Kimberly O’Connor didn’t think much about her biological roots when she was little. She had loving parents. Three older brothers who adored her.
But as she grew older, O’Connor, now 39, began to wonder about the woman who gave birth to her at Mercy Hospital on an April day in 1975 and then, six months later, gave her up for adoption. O’Connor wondered about her own ethnicity, her family medical history.
So, in her early 20s, she pressed for her birth records, first contacting the adoption agency and then working through a lawyer to get the records she could. The documents gave her only a few clues: Her birth name. Notes that her mother was tall and thin, that her father was even taller. A hint that her maternal grandmother had once suffered from tuberculosis.
She wanted to know more, to understand what health risks might lay deep in her DNA, to connect with siblings she never knew.
In May, she took a leap, scrawling out her birth name – Brandy Lee Stevens – and date of birth on paper with black marker and posting a picture of herself with the sign to Facebook. “Here goes!!” she typed.
“I knew if I didn’t do it right then I would change my mind,” O’Connor said. “There are so many people on Facebook, that was really the only chance that I had.”
A week later, more than 10,000 people had shared it. Messages of support poured in from all over the world. Channel 2 contacted her. Then came a friend request that would unlock the clues to her family.
It came from a woman who turned out to be O’Connor’s cousin. Those conversations led O’Connor to discover she had a half sister and half brother. Sadly, she also discovered her birth mother had died 10 years before.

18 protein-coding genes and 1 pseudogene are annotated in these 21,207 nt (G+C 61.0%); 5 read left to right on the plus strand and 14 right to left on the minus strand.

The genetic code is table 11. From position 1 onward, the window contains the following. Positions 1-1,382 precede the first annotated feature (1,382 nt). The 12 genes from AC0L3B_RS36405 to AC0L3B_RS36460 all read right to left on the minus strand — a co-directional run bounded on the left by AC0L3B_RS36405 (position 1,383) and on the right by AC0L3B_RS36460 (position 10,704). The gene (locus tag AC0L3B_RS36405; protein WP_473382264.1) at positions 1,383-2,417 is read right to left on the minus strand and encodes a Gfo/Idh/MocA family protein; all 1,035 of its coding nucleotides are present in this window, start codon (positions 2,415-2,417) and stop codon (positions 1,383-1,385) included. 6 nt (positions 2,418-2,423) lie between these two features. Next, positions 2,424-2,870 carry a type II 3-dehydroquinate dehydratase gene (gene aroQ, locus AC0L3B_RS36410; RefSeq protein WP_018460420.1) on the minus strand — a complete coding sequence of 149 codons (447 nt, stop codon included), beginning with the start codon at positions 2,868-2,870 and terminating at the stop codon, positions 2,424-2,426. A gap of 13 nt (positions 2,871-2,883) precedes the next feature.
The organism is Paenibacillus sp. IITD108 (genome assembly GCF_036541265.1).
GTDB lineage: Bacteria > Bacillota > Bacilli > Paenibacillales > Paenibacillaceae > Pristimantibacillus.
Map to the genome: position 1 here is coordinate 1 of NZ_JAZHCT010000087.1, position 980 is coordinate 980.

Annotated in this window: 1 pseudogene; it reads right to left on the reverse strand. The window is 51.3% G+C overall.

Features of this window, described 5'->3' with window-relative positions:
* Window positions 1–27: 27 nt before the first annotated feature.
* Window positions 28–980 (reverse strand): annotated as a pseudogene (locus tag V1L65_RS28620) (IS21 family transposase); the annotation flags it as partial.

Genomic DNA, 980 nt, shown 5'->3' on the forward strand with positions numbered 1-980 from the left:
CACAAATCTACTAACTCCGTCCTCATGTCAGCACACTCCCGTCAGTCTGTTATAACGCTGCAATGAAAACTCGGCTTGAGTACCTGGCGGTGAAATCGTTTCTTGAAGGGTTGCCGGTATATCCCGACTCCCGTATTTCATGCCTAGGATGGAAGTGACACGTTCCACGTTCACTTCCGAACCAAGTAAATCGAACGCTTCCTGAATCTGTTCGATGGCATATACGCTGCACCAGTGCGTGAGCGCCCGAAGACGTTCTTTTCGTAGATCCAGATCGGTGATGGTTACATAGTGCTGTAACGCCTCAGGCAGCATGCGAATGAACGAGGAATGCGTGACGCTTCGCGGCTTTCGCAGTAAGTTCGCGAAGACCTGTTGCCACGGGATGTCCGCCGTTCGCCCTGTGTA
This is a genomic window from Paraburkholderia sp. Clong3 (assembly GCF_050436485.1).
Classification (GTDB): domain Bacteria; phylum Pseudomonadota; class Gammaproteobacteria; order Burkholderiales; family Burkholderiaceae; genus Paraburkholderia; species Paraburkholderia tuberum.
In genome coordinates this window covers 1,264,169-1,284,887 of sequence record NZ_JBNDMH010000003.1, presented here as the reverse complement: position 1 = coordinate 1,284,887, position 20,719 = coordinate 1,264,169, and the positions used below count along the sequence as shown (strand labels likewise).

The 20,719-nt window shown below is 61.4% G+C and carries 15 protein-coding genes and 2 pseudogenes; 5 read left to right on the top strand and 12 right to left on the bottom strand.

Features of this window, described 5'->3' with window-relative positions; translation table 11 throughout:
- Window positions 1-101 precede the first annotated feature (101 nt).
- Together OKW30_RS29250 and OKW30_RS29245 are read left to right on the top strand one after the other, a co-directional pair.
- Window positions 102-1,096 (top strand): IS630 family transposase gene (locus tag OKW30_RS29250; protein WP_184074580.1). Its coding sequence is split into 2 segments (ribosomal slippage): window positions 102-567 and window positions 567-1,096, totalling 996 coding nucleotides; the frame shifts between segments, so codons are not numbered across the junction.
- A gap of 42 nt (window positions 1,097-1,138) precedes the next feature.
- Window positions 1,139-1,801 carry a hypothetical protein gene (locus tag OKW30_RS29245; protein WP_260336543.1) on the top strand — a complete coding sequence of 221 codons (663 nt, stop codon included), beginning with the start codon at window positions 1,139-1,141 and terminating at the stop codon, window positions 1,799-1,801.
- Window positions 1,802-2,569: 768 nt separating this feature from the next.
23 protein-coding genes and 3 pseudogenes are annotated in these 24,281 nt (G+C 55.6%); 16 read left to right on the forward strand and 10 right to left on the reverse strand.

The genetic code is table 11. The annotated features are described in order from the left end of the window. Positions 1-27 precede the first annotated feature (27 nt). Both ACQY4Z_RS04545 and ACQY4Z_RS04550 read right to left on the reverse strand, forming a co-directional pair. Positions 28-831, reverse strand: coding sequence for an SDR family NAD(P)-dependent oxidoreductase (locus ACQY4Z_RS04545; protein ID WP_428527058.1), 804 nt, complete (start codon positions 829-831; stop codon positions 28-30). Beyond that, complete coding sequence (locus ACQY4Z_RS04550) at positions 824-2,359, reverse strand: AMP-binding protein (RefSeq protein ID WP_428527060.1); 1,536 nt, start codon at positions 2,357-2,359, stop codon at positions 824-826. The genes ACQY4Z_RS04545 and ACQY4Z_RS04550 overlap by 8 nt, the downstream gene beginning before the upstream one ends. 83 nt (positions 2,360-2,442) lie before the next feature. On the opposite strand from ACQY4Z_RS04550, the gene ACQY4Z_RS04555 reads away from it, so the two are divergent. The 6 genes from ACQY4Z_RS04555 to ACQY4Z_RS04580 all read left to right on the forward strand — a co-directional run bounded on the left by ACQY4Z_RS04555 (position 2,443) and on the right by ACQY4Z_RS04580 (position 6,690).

In August, O’Connor drove down to meet her siblings for the first time. She now talks to her sister every night.
Facebook, it turns out, was the key to solving a lifelong mystery that New York law had kept her from knowing.
Many birth records in New York are still shielded from adoptees, concealing the names of biological parents. That can lead to long and frustrating journeys for children like O’Connor who are left wondering about their roots.
Yet a handwritten sign and a post on Facebook ended her search in a matter of days. For O’Connor, it was less than two weeks before a family member reached out. Her picture has since been shared more than 24,000 times.
Not everyone is so lucky, and O’Connor’s journey has led her to believe adoptees should have access to basic information that can help them discover their medical histories.
It’s an issue still often fraught with emotion, and O’Connor understands that some parents may never want to be found. But she strongly believes that all children should have access to as much of their medical histories as possible.
“I find it so confusing that so many people have to live with not knowing what to watch out for,” O’Connor said.
New York lawmakers were close in the spring to changing the law, but a bill that would have allowed adult adoptees access to birth certificates failed to pass. Other states, including Connecticut and New Jersey, have recently loosened restrictions on birth certificates.
The puzzle for O’Connor is only half solved. She still hopes to find her birth father. For now, though, she feels blessed to find a family she thought she’d never meet.